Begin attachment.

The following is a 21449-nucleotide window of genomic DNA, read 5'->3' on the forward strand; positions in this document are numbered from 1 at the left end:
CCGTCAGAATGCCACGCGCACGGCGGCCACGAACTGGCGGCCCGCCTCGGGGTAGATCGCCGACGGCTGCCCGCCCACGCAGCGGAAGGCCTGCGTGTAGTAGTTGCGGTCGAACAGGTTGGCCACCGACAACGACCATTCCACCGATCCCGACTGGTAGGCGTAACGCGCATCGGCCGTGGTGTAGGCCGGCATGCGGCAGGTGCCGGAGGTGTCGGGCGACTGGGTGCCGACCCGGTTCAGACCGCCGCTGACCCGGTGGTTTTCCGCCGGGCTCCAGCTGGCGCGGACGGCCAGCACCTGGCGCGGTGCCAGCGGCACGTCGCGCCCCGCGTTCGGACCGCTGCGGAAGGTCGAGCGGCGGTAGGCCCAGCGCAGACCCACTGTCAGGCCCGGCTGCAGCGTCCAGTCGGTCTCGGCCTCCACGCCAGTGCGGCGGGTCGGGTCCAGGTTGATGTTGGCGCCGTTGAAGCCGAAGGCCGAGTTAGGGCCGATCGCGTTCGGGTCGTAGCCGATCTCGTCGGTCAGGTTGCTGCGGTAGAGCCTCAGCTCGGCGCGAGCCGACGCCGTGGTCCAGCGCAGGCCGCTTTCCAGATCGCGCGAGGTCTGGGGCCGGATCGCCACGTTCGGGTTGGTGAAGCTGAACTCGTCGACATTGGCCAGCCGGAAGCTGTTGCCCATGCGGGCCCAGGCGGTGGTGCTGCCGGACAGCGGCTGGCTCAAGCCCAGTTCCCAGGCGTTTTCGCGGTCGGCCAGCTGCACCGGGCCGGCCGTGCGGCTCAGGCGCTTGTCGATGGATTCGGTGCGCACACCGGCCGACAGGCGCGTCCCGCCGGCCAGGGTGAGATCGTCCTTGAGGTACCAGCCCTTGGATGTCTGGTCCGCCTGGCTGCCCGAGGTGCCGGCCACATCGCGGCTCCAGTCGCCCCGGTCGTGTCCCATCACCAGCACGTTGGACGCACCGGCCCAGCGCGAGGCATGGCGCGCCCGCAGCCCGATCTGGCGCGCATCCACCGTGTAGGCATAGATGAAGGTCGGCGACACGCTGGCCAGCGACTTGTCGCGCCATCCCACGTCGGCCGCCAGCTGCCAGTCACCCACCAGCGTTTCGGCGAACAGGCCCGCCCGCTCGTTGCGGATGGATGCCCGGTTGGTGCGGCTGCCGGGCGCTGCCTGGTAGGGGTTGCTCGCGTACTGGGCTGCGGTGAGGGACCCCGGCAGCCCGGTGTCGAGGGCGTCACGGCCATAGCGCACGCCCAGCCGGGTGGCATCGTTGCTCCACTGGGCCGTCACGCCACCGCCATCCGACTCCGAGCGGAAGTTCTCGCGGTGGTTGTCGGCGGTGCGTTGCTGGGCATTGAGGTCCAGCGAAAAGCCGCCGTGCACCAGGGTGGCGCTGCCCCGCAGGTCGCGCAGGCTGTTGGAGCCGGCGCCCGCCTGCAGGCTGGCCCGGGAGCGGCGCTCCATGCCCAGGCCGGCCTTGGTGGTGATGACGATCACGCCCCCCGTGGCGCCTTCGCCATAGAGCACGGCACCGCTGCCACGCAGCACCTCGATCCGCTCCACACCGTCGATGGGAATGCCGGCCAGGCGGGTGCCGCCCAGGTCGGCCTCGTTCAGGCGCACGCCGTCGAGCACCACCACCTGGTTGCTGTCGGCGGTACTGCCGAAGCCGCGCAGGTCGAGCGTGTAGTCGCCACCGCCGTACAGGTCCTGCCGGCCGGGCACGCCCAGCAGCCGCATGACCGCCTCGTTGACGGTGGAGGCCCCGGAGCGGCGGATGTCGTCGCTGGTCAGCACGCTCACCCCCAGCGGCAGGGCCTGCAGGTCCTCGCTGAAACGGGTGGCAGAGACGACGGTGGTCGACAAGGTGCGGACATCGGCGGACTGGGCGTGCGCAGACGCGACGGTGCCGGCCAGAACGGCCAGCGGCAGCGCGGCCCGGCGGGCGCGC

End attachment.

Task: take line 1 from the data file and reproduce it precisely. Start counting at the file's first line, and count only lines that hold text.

The following is a 21449-nucleotide window of genomic DNA, read 5'->3' on the forward strand; positions in this document are numbered from 1 at the left end: